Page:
When I begin to “forget” and raise a stink about him being in a dry-drunk daze, listening to a podcast like this brings me new perspective and gratitude. Thanks for reminding me how sick we both are, and thanks for sharing.

  3. Shelly P February 2015 at 1:30 pm

    I was in a great marriage for over seven years and then my husband was in a car wreck and became addicted to pills. I put up with it for a few years and he became mean and hurtful. He never hit me or the kids, but I was always making excuses for him. I left him on Valentines Day six years ago, took the kids and what I needed to my parents and stayed there.

    I gave him an ultimatum, either get in AA and get a sponsor or we were done. He fought me at first, but through Al-Anon I had an outlet and knew he needed to be in a program. I also knew that no two people follow the same path to recovery. I gave him time to prove himself. I still loved him and prayed to God that he would go.

    Finally on March 17th he went to his first meeting and he has been going ever since. It saved our marriage and without the Al-Anon book saying, who is wise enough to make a decision for another let me know, I had to make up my own mind since my story was mine and different from all others. All of our stories are different.

    I read my Bible every day and when it said, before I take a radical step should I not try again with the help of God, that one hit me in my soul. I made a vow to this man and I was not going to give up if he did not.

    That was eleven years ago and we are happier today than the day we got married. There is hope and Al-Anon showed it to me and AA showed it to him. Thanks, Al-Anon!

  4. Rob L October 2014 at 9:36 am

    I also relate to the comment that living with an alcoholic is like living in a war zone. I no longer live with active alcoholism, and yet I still have dreams at night in which I am screaming at the alcoholic, berating him for everything I think he did wrong. It reminds me of people’s descriptions of their experience with “shell shock”–years later. I cannot get these dreams to stop. My best way of coping with them has been to share them with my Al-Anon Sponsor.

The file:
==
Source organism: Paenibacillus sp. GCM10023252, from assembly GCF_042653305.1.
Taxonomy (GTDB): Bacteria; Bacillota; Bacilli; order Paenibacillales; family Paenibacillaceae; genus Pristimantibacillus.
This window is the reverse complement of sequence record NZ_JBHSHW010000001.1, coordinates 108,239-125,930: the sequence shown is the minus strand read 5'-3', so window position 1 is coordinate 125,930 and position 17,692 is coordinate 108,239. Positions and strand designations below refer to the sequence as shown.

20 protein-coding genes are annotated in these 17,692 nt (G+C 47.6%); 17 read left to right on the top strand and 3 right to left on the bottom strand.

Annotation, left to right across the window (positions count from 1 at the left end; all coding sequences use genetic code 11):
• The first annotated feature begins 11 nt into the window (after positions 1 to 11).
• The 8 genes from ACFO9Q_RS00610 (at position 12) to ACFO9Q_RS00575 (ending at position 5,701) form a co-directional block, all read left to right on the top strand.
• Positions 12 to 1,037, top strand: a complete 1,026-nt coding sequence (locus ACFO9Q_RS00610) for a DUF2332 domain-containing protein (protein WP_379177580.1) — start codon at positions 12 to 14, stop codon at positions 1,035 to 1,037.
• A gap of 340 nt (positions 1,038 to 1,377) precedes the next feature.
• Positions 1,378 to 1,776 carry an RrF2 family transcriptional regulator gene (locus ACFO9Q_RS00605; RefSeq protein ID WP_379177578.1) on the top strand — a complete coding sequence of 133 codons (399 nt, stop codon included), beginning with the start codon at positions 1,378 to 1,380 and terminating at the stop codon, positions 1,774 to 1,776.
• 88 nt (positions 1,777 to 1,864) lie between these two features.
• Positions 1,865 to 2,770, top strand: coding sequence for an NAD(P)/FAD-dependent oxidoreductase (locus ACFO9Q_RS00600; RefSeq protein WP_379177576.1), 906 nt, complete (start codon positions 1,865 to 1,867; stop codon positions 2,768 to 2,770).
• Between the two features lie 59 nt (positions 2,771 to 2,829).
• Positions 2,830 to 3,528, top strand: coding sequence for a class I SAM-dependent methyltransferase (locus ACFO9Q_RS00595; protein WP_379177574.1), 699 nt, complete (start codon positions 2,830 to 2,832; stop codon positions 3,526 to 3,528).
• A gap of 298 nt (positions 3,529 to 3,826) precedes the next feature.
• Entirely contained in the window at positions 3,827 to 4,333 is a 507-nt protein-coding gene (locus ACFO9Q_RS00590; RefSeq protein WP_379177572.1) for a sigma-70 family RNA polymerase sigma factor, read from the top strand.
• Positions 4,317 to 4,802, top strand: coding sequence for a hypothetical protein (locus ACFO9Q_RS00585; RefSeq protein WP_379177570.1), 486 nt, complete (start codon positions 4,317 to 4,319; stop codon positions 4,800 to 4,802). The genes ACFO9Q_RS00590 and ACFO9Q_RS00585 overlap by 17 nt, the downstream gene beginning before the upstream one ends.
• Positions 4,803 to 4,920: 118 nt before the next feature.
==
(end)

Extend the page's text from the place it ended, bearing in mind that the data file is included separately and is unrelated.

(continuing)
5. georgia s. October 2014 at 8:58 am

    I definitely relate to the statement that living with an active drinker is like living in a war zone. That is exactly what I experienced and, of course, I want to protect my children. What Dr. Koob does not mention is that living with a sober or abstaining drinker who may or may not be attending A.A. can also be a disaster.

    Getting the drinker to treatment is not the end of the problem. It is only one step in the solution and cleanup from the disaster. My husband and I are not living “happily ever after.” Both myself and our children are dealing with the wreckage of the past and the present in terms of my husband’s emotional mood swings. It is hard on me and my children to live through the “dry drunks.” At least when he was drinking, he either left the house or passed out, which shut him up.

    And, of course, I am frightened for my children. Will they become drinkers because they inherited their father’s genes? Will their marriages be an emotional minefield because they have witnessed so much of my husband and I screaming at each other?

    I questioned whether or not Al-Anon could really help me to help my children. It seemed like a divorce would be the best solution. My therapist told me that whether or not I stayed in the marriage, I still needed help and support for myself. It took several of my sessions but she finally got through to me that I need ongoing support and that my recovery did not depend upon what my alcoholic husband was or was not doing.

    Recovery in Al-Anon isn’t limited to 20 sessions, like my therapy was. Therapy got me started looking at myself and my situation. Al-Anon meetings are helping me to see my part in the marriage and how I can change my life by changing my attitudes and actions.

    I’m still in the marriage and my husband still has dry drunks. But thanks to the help of Al-Anon, I don’t feel poisoned by his toxic waste. My children have learned in Alateen that they are not the cause of their father’s drinking or mood swings. I can’t change their genes, but I can help them to go on with their lives, just as I have learned, and the benefits of “detaching with love” from their father.

  6. Bonnie P. September 2014 at 7:57 am

    This is an excellent question and answer session with Dr. Koob. I am both a health provider and an Al-Anon member of 3 years. Hearing Dr. Koob’s analogy that living with an alcoholic/misuser of alcohol is like living in a war zone was extremely helpful. That describes the situation with my ex-husband (the alcoholic) perfectly– it was a minefield of troubles, stress and fear. Also the explanation of alcoholism as a brain disorder/disease makes it easier for me to wrap my head around it. I will share the news with my Al-Anon groups that these podcasts are available. Thank you!